Herbs are usually used for cooking, medicine or religious purposes. For our purpose, we want to focus on herbal medicine – also called botanical medicine, phytomedicine or herbalism - which focuses on the use of any plant’s seeds, berries, roots, leaves, bark or flowers for medicinal use.
Whole herbs contain many components, and the specific ingredient that causes a therapeutic effect is not yet known. The strengths of herbs vary by doses, the type of growing environment, how it was harvested, processed and stored. A variety of complementary herbs are often used together to enhance an herb’s effectiveness, to reduce toxicity and provide synergistic actions and reactions.
Most people use herbs to:
- correct imbalances
- resolve patterns of dysfunction
- treat the underlying cause of their symptom
Herbal medicines contain a combination of chemicals – each with a specific action. Herbs can be very powerful, elicit complex physiological responses and interact differently with conventional medicines or drugs. Also, since herbal medicine is unregulated, some herbal products are often mislabeled and may contain additional additives that you do not want.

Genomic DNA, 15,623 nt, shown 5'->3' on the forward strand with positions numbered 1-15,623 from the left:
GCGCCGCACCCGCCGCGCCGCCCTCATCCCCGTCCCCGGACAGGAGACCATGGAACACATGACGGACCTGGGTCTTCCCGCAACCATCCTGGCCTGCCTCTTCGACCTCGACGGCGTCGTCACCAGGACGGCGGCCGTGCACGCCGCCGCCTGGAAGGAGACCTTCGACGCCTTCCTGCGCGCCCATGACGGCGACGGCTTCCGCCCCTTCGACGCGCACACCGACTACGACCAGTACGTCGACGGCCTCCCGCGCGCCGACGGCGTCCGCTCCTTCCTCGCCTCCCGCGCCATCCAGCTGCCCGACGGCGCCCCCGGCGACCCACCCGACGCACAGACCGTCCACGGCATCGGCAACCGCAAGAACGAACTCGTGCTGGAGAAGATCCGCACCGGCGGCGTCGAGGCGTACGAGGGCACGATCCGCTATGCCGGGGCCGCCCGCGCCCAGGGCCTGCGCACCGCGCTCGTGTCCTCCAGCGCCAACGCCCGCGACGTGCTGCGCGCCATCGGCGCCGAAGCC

Whatever you do, consult an expert, your doctor or a trained professional before using herbs.
Different Herb Forms:
Each form of the herb has its own strength and medicinal qualities. Read your labels and know what they contain and the amount of active herb ingredients you are consuming.
- fresh or dried
- liquid extracts
Partial Herb or Medicinal Medicine List
Some Alternative Medicine Practices:
Whatever you choose, look for an alternative medicine that works for you in conjunction with your medical professional.